It’s not as big a laugh as some of the others, but it’s still good. It allows the possibility of making that direct hit and for both sexes, too. It doesn’t insult anyone because what is lacking is my own visual acuity and I’m not taking a potshot at anyone else’s physicality. Taking into consideration everything we discussed above, I considered it the best line to use. Humor is about the most subjective thing there is, though, so your mileage may vary and I don’t have a problem with that, you tasteless bastard.

So there we have the dissection of a joke. It has been ripped apart so thoroughly and pedantically that even a tag team of Mel Brooks and Neil Simon would have a difficult time putting it together again. Or my sister, if she weren’t so flat-chested and hairy, using her one arm to surf for porn while sitting there in her flowered panties without a bra on.

The State Of The Suldog Address

Ladies and gentlemen of the press,
Welcome to The State Of The Suldog address.
If you want to be happy, take my advice
Pull down your pants and slide on the ice.

Hah-hah. Just a little poetic humor to break the tension. Since Suldog is approaching a hemi-centennial, I thought there might be some trepidation among you as to the particulars of this speech. I see now that you don’t really give a rat’s ass, so I’ll just continue on in the customary oblivious fashion.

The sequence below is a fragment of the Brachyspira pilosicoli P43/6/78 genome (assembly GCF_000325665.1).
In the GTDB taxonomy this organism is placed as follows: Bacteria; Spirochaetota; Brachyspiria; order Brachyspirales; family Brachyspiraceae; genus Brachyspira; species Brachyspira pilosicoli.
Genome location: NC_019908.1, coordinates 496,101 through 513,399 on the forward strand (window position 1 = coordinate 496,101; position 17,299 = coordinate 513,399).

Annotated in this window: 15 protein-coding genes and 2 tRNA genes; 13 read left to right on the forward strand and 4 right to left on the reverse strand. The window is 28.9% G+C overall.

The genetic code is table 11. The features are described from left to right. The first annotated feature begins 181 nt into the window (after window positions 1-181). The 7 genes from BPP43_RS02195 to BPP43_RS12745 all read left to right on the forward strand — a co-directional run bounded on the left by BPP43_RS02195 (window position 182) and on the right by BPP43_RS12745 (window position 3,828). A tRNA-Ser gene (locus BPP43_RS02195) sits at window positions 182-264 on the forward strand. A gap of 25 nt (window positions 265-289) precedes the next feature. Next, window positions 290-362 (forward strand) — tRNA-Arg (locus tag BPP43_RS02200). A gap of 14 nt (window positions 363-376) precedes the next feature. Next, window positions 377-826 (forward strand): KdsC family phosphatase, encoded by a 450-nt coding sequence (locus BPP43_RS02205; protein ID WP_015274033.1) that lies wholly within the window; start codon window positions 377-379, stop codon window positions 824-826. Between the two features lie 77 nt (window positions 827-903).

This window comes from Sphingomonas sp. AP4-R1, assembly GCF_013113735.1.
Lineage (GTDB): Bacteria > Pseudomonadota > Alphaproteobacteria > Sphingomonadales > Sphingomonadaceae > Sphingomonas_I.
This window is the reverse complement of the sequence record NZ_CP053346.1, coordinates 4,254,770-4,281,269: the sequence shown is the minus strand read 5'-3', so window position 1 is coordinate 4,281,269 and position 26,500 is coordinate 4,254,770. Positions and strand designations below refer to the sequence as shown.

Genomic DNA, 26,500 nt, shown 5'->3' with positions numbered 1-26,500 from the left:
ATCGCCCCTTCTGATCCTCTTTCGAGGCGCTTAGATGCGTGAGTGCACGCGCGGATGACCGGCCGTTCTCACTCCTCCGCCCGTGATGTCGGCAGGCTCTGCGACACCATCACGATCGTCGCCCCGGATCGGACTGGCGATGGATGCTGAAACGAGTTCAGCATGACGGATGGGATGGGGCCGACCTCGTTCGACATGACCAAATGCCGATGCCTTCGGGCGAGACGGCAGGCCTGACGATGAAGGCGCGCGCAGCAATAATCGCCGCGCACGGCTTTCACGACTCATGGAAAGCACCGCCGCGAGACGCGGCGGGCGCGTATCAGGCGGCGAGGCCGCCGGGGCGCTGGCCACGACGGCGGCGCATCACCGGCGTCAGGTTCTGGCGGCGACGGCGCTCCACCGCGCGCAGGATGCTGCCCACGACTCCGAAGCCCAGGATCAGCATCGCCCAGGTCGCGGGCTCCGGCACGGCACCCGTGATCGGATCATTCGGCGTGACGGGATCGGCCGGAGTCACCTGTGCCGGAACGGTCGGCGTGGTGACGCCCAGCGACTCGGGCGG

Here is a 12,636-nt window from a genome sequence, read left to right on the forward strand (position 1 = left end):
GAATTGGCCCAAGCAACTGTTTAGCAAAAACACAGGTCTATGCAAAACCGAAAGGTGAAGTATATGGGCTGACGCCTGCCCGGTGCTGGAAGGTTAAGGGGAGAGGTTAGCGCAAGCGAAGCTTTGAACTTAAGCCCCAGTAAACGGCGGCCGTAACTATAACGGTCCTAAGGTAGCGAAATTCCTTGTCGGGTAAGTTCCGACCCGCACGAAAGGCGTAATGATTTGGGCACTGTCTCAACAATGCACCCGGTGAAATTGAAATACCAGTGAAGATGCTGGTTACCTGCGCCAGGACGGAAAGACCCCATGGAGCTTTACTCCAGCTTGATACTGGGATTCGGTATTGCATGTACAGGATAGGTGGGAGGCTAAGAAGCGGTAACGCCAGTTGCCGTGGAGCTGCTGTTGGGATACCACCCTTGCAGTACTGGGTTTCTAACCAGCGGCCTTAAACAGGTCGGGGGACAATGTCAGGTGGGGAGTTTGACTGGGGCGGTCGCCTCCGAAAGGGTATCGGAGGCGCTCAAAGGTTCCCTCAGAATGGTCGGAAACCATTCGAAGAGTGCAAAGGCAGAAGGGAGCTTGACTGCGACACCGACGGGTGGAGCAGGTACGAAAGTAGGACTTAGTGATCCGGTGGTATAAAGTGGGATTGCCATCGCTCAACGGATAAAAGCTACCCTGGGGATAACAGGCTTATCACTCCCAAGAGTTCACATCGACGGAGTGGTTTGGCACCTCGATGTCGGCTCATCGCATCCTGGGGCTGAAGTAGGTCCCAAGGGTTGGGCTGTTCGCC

Before we go on, though, I do want to say that I’m very pleased to see that most of you have dressed appropriately for the occasion. Only one of you is wearing just underwear. That’s OK. I’m behind a podium, so I didn’t see the need to wear pants, either. Rage against the machine, my brother!

(Or my sister. It’s hard to tell from this distance.)

I’ll kick things off with a general overview. Everything that Suldog is supposed to have two of, he still does. The same holds true for those things of which he should have either one or ten. No necessary parts are missing and it is hoped that this good trend will continue for the foreseeable future.

OK. For specifics, let’s start at the top and work our way down.

I hate to begin on a low note, but it’s no secret that the top of the skull is a problem. This area has been hit extremely hard by recession. I think it’s safe to say that the recession is over, but that hardly mitigates the fact that the entire region has already been declared a disaster area. I could put a positive spin on this by saying that there have been significant savings due to non-expenditure on hair sprays, pomades, gels, mousse, and all other things usually associated with such regions, but that would be disingenuous. I’m not here to kid you, ladies and gentlemen. I’m here to give you the bald truth.